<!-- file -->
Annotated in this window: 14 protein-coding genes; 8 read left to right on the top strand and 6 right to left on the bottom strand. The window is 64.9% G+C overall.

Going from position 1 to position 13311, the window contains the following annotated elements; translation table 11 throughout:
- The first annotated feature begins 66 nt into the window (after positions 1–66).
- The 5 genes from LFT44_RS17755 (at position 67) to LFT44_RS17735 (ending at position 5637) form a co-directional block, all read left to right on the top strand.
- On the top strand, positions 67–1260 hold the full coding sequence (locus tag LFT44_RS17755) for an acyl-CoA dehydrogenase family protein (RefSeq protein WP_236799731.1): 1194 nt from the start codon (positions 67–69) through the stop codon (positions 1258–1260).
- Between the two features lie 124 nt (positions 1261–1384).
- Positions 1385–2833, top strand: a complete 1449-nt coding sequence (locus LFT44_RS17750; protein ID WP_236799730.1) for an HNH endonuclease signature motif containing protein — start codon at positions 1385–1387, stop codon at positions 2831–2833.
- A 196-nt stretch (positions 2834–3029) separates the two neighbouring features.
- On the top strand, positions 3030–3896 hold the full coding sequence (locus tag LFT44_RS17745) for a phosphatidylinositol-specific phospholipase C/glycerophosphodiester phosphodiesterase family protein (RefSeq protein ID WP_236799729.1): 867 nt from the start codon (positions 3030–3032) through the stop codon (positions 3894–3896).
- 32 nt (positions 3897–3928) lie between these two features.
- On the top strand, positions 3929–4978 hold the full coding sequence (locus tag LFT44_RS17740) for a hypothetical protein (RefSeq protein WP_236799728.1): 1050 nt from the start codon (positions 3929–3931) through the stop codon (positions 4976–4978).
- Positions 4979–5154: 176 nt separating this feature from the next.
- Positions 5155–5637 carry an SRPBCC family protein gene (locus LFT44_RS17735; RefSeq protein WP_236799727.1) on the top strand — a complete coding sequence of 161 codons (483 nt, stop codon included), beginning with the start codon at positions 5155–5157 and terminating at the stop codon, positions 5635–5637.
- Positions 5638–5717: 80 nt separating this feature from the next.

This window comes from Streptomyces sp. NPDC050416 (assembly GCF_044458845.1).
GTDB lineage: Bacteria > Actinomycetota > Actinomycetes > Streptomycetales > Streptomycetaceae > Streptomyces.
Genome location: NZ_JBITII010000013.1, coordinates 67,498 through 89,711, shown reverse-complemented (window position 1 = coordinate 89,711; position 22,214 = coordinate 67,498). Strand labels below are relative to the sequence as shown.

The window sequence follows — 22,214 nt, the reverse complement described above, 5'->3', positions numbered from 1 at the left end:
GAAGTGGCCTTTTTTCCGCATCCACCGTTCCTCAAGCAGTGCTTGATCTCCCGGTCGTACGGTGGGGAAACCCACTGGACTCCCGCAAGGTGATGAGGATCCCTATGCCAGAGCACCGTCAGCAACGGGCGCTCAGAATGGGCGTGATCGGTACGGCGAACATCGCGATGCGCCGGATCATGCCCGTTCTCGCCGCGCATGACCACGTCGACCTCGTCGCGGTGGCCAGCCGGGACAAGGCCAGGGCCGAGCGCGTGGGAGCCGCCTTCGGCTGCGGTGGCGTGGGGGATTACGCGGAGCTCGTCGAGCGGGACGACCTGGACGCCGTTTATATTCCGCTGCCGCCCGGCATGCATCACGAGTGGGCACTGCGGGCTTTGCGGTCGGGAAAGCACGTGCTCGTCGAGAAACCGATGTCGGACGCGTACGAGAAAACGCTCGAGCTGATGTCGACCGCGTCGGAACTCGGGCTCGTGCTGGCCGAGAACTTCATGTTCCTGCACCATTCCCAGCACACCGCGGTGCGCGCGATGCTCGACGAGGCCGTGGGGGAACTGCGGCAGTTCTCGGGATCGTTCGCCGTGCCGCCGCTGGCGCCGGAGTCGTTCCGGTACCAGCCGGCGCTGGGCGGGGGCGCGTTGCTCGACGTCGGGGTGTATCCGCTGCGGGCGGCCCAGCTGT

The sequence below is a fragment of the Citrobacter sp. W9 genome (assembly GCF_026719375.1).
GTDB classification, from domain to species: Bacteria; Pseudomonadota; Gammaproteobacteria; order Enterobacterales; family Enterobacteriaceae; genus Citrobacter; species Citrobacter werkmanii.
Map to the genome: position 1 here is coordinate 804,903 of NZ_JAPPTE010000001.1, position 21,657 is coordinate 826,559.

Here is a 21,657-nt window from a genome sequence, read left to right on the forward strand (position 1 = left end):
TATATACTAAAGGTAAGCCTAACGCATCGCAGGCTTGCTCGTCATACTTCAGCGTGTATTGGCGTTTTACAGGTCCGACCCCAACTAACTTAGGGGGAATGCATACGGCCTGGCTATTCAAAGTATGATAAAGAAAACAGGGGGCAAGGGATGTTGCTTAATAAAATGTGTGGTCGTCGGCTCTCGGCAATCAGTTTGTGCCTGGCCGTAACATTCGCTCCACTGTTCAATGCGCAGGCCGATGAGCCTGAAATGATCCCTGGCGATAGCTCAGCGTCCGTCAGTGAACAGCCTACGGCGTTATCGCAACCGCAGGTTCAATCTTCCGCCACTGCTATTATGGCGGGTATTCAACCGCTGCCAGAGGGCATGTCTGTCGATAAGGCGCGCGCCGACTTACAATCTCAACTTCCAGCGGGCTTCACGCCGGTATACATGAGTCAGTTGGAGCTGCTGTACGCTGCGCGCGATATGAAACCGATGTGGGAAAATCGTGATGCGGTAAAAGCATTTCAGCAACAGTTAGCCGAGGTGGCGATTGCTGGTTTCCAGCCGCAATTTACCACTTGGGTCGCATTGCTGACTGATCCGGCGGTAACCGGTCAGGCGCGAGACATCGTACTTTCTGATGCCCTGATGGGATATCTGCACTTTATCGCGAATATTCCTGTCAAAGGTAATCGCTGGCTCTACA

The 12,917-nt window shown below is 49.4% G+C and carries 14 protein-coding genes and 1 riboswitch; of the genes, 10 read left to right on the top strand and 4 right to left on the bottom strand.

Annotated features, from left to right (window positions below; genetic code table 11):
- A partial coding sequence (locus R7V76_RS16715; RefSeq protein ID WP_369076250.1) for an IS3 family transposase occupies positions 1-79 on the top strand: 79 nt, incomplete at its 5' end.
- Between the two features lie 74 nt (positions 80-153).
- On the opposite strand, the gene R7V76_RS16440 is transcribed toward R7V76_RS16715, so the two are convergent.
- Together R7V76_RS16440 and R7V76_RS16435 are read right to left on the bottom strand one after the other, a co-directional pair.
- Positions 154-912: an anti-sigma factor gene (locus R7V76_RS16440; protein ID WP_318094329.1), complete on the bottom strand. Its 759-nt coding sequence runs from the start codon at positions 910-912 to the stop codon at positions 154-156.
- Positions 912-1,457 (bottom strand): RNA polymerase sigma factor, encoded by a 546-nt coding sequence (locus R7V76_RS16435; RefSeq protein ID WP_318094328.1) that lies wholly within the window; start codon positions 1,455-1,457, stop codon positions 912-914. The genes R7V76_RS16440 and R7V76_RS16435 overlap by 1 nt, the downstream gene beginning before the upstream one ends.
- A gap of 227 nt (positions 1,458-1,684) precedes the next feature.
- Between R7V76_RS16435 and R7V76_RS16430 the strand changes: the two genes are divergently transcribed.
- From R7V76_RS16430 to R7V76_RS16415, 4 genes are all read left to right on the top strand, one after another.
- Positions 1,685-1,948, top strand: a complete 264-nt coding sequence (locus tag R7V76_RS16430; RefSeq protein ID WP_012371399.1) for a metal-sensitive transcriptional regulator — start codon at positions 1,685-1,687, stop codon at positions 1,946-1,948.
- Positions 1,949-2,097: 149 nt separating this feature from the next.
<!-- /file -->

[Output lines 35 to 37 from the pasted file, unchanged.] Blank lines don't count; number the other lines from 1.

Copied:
- From R7V76_RS16430 to R7V76_RS16415, 4 genes are all read left to right on the top strand, one after another.
- Positions 1,685-1,948, top strand: a complete 264-nt coding sequence (locus tag R7V76_RS16430; RefSeq protein ID WP_012371399.1) for a metal-sensitive transcriptional regulator — start codon at positions 1,685-1,687, stop codon at positions 1,946-1,948.
- Positions 1,949-2,097: 149 nt separating this feature from the next.